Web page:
General Discussion:

oak leaves


Messages posted to thread:

From:Date:Zone:
Laurel01-May-02 07:42 PM EST 7a   
Susan01-May-02 09:05 PM EST 6a   
Richard Weatherill01-May-02 09:25 PM EST 7b   


Subject: oak leaves
From: Laurel
Zone: 7a
Date: 01-May-02 07:42 PM EST

I'm new to the gardening world, as I've just taken over my grandfather's house and garden and we have two large oak trees on the property. He's always composted the leaves, but I've heard through a semi-reliable source that they are poisonous to other plants while composting, as are rubarb leaves and that I should not compost either of them. Is there any truth in this?


Subject: RE: oak leaves
From: Susan
Zone: 6a
Date: 01-May-02 09:05 PM EST

I think you may be confusing oak leaves with walnut leaves. Walnut trees produce juglone, a chemical that inhibits growth of many other plants. Oak leaves are a bit acidic and break down slowly, but are fine in compost. Chopping the oak leaves before adding them to the compost will help them break down faster. Shredded oak leaves make good mulch for acid loving plants like rhododendrons and blueberries.

Rhubarb leaves contain oxalic acid which is what makes the rhubarb leaves poisonous. Large quantities of the leaves could kill off some of the organisims that help with making the compost but a few leaves in the compost heap aren't likely to do much damage. So, use your judgement... Whenever I pick rhubarb for making pies, I throw the leaves in the compost and have never noticed any problems. If I had a really large rhubarb patch and was harvesting on a commercial scale, I wouldn't compost that sort of volume of leaves....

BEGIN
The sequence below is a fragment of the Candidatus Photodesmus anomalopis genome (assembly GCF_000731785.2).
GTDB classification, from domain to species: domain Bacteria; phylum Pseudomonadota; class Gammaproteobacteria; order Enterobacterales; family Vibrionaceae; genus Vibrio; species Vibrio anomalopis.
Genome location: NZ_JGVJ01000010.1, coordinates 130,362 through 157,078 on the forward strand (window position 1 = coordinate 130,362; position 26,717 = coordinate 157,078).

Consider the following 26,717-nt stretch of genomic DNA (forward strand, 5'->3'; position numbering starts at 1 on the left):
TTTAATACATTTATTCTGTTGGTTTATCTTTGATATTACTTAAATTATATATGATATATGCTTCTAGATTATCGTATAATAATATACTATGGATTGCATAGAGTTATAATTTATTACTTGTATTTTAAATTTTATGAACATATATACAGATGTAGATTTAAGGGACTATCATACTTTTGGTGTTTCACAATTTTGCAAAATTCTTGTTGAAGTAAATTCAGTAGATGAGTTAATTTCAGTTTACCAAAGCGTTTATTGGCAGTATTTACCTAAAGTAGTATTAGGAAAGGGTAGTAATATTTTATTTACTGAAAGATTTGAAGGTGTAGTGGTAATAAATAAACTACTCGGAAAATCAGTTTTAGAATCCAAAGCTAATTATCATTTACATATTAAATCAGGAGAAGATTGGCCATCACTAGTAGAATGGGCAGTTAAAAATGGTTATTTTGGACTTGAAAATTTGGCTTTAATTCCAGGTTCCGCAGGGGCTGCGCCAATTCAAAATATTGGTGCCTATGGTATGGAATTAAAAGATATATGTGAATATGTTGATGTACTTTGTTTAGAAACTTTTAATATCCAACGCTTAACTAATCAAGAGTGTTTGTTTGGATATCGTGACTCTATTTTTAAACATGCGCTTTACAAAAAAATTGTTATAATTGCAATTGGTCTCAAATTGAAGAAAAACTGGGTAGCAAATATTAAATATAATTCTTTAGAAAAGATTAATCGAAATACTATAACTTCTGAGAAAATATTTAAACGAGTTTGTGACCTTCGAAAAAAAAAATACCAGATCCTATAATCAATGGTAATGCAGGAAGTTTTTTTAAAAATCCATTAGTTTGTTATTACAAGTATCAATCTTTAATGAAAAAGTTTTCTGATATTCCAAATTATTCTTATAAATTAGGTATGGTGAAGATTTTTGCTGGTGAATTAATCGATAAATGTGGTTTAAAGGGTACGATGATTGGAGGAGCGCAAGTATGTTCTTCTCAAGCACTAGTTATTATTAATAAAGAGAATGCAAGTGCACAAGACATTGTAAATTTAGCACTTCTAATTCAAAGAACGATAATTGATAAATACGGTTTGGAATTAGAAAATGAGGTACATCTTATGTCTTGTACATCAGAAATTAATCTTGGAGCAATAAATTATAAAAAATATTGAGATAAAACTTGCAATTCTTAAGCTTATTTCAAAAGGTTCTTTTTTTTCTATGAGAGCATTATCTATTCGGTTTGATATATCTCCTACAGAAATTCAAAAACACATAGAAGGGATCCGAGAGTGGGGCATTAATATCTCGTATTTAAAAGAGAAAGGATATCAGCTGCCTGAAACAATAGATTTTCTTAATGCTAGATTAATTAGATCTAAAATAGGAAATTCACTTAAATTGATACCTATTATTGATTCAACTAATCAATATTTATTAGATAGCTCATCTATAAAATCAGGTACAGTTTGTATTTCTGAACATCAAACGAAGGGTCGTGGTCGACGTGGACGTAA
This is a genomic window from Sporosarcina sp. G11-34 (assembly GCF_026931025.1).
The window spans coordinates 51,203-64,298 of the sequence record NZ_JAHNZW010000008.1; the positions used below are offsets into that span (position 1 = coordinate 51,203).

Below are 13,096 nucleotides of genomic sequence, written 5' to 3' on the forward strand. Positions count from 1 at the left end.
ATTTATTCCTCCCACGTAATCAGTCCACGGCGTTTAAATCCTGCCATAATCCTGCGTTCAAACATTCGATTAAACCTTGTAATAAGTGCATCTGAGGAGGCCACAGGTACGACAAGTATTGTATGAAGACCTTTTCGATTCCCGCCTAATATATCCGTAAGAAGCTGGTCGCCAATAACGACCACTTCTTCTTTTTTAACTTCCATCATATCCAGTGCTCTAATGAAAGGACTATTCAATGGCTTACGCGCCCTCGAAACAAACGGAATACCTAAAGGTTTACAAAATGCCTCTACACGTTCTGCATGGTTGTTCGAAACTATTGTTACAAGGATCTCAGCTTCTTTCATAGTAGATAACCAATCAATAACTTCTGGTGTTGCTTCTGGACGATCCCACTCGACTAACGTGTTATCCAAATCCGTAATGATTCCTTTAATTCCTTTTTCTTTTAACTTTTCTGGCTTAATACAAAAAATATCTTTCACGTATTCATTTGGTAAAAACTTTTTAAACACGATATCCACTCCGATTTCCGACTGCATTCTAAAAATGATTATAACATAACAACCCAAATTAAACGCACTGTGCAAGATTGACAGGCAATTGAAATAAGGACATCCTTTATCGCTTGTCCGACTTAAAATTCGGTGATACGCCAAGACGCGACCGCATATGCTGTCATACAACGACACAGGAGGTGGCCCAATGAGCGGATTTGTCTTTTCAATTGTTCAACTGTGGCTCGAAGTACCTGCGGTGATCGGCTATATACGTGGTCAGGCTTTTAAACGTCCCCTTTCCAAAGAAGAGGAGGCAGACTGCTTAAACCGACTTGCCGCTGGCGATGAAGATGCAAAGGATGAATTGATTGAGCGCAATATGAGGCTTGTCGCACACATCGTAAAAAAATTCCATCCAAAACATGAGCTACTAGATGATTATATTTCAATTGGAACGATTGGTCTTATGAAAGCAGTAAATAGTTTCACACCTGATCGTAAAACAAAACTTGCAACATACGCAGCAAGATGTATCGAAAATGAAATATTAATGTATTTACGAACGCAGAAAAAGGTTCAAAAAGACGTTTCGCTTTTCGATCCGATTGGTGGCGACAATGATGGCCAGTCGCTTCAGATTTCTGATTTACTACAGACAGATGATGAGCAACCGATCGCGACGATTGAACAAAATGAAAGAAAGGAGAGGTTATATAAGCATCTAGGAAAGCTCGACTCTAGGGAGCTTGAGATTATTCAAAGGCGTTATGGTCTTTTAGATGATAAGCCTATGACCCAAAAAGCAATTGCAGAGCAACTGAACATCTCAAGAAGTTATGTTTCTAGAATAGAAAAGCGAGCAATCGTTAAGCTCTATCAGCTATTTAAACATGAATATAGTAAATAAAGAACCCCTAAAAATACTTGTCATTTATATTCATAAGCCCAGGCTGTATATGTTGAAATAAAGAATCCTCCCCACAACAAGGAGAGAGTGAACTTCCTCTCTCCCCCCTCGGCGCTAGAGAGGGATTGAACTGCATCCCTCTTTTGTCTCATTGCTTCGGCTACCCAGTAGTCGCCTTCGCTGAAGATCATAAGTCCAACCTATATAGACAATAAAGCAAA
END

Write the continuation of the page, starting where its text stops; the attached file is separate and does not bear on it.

Subject: RE: oak leaves
From: Richard Weatherill (rpw@telus.net)
Zone: 7b
Date: 01-May-02 09:25 PM EST

We have several oaks in our yard, as do the neighbours in theirs, and it seems we are the recipient of all of these trees. We compost the large majority of the leaves, and seldom bother to chop them up, yet they decompose within the year. I turn the compost frequently, and put everything into it, both kitchen scraps and yard and grass clippings. Not a problem here!


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